Colonialism did not end for Adivasi communities in India post 15th of August 1947… The Indian State is yet to legally recognize indigenous religions, and all the 'development' in India is done by looting and colonizing Adivasi land and communities.
Christy Nag, an M.Phil scholar from the Tata Institute of Social Sciences - Mumbai, is committed to undoing these wrongs through her work on gender, indigeneity, and community mental health.
She recalls how it wasn't the easiest thing to come to terms with a gender identity growing up. Like any other teenager, Christy remembers the numerous crushes she used to have on men and how she would have to swallow her thought with the bitter pill of 'wanting to fit in.' When Christy was introduced to the word 'gay' around class six, its usage was meant to be an 'abuse.' A devout Christian, she looked to God to battle with her emotions, and her prayers often revolved around asking Jesus to change her. God would soon listen to her, and the change would come, but not quite in the way she had earlier expected it to during her prayers.
During the movement on the Transgender Right to Protection Bill, now an Act, that I started telling my story as an Adivasi transwoman in public.
Belonging to the Munda tribe, Christy began telling her story as an Adivasi transwoman after participating in the TISS Queer Collective, a nationwide campaign led by the LGBTQIA+ community.
Christy feels that a lack of proper representation of trans people in the committee drafting the Transgender Act has brought several flaws. Hence, there has been widespread retaliation from the trans community against the Act. There is a substantial dearth of representation, she asserts and adds that even minimal conversation regarding prejudices against the trans community is largely absent in the country's policymaking. She believes that a more inclusive approach from members of the queer community could help remedy this problem. However, Christy also points out that such inclusiveness is still lacking within the LGBTQIA+ community itself.
I have been involved with the 'Queer Azadi March,' the organizing group/collective of Mumbai Pride for the past three years, and the experience has not been healthy.
Christy elaborates that several meetings were held to discuss why there should only be a rainbow flag and not an Ambedkarite flag in Pride marches in India. She feels that the idea that the queer movement should remain apolitical and not engage with caste or indigeneity reeks of privilege. And thereby, the apolitical movement actually takes sides with the dominant group or caste.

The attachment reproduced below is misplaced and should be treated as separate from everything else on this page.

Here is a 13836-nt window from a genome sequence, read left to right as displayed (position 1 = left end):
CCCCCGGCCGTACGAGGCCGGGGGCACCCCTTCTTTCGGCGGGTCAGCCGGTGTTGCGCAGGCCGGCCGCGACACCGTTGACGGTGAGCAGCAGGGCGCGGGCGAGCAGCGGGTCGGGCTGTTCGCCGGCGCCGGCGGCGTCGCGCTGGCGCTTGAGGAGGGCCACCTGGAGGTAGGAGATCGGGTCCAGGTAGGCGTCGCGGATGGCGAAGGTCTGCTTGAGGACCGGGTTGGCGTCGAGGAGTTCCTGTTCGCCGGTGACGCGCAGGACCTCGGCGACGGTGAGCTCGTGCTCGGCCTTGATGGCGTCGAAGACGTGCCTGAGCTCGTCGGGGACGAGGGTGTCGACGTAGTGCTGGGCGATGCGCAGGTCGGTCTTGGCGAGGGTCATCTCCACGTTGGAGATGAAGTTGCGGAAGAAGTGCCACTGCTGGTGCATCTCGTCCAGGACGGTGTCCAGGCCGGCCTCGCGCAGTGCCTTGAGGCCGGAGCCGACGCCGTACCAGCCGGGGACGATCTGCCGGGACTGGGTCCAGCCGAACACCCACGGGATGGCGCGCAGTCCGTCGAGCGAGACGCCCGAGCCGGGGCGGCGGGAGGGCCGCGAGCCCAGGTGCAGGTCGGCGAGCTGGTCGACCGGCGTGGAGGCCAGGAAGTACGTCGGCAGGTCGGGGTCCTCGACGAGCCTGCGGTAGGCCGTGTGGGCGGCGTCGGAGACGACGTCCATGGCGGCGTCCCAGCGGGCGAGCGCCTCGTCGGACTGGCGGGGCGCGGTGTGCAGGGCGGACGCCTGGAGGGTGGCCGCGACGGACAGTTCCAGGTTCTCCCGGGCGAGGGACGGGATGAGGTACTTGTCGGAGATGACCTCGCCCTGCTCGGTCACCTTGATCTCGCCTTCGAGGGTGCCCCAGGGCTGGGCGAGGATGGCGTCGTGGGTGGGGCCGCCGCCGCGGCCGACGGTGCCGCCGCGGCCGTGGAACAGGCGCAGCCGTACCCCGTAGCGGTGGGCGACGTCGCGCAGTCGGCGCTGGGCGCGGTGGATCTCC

Caste, according to Christy, is a political reality in the country and is a major obstruction towards establishing equality across all genders and sexual preferences. She feels that the Transgender Bill could become an Act because 'some Savarna queer and trans persons' supported it, betraying the transgender, intersex, gender non-conforming individuals and communities across the length and breadth of the country.
Christy points out that representation of gender in most Adivasi cultures revolves around the male-female binary, and she hasn't come across any representation of the queer community in its traditional folklore and literature. However, she cautions that most Adivasi literature has been documented through the lens of Christian missionaries and may have omitted various sorts of beliefs and practices.
We need to dig deeper in folk literature not just written one but also folk literature which is there in oral tradition.
Christy believes this is a necessary step to assert the true essence of how the LGBTQIA+ community has been portrayed through the lens of Adivasi culture. She believes that there is a need to understand that only written published work does not constitute literature. Especially when it comes to the contemporary world, Christy believes that literature has multiple formats with an increasing representation of the queer community from diverse locations. She exemplifies her statement by mentioning social media pages such as Dalit Queer Project and The Queer Muslim Project.